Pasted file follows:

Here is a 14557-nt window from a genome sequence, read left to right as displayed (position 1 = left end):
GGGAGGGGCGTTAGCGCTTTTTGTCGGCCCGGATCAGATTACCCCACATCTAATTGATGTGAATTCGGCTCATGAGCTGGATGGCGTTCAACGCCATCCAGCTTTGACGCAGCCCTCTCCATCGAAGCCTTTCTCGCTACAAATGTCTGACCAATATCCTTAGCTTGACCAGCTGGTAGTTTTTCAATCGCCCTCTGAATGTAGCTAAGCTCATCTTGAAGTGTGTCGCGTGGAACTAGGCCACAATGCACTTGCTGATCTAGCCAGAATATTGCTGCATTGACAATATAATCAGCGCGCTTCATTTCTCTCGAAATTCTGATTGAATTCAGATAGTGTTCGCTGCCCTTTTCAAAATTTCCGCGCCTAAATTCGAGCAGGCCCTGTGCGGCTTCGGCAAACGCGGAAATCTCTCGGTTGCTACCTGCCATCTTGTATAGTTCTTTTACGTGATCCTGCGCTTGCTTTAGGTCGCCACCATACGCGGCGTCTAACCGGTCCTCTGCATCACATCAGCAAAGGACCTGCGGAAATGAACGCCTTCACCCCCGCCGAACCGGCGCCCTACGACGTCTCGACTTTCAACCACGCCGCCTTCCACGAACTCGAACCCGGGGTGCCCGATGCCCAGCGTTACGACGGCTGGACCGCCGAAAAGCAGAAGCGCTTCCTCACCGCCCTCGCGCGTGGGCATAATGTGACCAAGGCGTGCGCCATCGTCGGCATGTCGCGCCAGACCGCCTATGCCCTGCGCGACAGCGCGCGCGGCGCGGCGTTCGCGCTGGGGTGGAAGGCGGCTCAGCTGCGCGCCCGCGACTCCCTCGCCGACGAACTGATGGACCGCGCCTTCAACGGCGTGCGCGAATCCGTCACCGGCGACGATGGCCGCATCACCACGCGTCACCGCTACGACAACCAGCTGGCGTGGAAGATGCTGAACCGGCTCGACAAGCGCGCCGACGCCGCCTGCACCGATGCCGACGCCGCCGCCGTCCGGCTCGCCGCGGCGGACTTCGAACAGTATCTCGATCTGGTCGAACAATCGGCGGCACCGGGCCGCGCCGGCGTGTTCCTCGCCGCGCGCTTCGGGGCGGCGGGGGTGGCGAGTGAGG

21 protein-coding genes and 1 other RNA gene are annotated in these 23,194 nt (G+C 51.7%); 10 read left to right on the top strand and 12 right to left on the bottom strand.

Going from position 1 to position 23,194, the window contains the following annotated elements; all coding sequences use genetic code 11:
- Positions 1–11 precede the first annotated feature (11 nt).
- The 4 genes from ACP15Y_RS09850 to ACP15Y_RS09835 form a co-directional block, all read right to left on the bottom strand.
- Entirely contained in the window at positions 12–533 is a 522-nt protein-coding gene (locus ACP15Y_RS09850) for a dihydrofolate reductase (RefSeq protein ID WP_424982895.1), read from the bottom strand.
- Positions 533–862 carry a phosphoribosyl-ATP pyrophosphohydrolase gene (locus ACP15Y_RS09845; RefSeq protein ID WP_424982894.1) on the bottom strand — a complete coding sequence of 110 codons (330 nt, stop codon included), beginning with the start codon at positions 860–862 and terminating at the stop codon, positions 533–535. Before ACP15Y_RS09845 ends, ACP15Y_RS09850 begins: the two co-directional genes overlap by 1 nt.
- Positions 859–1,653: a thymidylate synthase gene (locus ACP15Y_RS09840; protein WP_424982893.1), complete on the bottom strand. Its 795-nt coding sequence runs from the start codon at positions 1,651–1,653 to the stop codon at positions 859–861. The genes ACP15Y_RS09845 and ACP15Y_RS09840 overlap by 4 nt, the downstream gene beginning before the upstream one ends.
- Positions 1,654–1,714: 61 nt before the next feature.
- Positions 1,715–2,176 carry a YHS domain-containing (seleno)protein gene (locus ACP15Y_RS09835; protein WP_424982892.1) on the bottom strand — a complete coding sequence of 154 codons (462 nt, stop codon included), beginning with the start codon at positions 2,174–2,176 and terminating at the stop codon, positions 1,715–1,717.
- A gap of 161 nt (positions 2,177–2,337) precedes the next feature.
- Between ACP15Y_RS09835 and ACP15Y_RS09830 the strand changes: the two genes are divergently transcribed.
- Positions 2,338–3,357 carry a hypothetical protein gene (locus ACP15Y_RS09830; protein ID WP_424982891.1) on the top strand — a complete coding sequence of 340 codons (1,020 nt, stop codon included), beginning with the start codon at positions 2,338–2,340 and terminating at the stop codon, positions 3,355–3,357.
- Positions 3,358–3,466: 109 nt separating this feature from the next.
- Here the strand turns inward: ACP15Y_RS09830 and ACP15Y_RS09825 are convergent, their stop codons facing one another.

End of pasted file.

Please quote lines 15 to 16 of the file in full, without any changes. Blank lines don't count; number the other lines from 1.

- Positions 3,358–3,466: 109 nt separating this feature from the next.
- Here the strand turns inward: ACP15Y_RS09830 and ACP15Y_RS09825 are convergent, their stop codons facing one another.